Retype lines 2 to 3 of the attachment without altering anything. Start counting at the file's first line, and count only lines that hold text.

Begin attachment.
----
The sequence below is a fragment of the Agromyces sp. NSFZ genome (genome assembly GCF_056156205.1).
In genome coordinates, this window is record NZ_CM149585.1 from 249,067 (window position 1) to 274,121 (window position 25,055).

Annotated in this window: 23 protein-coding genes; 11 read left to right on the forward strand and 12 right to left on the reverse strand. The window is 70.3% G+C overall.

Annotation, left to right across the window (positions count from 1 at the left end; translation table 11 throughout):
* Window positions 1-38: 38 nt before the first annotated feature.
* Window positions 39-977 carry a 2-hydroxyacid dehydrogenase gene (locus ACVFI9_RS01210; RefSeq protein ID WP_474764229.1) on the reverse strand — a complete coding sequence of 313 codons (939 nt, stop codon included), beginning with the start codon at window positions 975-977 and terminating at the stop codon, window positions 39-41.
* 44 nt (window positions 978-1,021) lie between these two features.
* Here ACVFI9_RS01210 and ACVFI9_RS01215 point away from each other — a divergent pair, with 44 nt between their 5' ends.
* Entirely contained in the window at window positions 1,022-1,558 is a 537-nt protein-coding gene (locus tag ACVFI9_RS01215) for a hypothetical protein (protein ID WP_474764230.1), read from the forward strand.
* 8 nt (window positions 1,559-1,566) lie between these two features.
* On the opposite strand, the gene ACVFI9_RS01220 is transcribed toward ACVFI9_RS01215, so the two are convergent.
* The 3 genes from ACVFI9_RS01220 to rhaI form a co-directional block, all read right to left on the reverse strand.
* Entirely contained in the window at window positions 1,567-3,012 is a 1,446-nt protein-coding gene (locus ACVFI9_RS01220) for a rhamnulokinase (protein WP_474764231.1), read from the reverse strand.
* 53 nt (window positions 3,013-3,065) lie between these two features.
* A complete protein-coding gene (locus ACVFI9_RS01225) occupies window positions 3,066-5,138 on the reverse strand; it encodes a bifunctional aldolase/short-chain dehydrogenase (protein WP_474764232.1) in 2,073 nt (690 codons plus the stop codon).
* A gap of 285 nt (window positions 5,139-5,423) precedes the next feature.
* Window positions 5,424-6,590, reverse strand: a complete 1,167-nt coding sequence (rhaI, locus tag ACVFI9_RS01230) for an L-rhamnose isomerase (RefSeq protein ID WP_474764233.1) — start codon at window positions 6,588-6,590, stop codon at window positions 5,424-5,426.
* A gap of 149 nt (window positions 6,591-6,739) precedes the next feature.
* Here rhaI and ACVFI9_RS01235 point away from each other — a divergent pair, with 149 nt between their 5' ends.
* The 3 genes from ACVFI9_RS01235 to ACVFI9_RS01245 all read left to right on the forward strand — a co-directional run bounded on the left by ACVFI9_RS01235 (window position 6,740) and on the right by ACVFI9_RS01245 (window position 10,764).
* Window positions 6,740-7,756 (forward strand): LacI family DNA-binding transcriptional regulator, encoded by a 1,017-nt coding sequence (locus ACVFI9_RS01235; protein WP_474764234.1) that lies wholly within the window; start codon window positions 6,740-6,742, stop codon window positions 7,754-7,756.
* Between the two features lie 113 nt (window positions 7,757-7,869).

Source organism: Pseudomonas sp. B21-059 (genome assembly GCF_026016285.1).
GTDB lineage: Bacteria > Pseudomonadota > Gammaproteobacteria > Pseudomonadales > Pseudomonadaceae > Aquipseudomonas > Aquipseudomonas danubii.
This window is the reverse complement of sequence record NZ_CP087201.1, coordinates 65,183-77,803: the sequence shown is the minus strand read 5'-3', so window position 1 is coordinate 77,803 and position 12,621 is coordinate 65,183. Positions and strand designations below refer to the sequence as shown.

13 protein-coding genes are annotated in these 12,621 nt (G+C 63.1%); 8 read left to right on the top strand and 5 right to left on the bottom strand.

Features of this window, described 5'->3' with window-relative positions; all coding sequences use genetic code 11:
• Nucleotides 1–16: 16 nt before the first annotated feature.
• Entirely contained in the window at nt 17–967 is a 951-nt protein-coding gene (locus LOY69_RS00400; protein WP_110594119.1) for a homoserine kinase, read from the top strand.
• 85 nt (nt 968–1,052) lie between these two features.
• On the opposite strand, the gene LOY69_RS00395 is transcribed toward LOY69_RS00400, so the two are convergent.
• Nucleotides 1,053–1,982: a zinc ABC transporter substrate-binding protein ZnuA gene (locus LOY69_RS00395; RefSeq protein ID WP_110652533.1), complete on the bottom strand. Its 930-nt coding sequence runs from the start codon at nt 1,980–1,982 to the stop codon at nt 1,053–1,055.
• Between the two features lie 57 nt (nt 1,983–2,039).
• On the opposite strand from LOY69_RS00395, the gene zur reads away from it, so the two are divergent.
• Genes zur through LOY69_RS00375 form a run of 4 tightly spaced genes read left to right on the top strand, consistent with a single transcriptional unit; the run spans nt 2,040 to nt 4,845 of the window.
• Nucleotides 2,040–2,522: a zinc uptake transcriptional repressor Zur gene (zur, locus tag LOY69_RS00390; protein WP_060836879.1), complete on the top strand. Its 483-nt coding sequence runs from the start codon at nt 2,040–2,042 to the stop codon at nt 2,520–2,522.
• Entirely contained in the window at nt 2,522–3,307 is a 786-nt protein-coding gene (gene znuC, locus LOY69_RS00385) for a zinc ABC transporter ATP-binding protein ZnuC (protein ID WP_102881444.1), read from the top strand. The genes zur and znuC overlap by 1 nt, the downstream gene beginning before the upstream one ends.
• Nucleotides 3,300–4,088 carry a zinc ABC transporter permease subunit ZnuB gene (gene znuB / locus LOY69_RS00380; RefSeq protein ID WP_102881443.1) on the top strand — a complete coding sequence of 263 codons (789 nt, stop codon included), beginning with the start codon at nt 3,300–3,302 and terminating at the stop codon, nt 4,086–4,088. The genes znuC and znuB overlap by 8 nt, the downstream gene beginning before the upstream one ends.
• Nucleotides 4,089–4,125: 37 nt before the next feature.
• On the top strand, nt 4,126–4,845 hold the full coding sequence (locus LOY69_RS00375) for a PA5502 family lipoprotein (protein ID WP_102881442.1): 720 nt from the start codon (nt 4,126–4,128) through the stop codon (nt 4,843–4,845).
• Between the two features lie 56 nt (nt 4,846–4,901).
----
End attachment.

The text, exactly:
In genome coordinates, this window is record NZ_CM149585.1 from 249,067 (window position 1) to 274,121 (window position 25,055).

Annotated in this window: 23 protein-coding genes; 11 read left to right on the forward strand and 12 right to left on the reverse strand. The window is 70.3% G+C overall.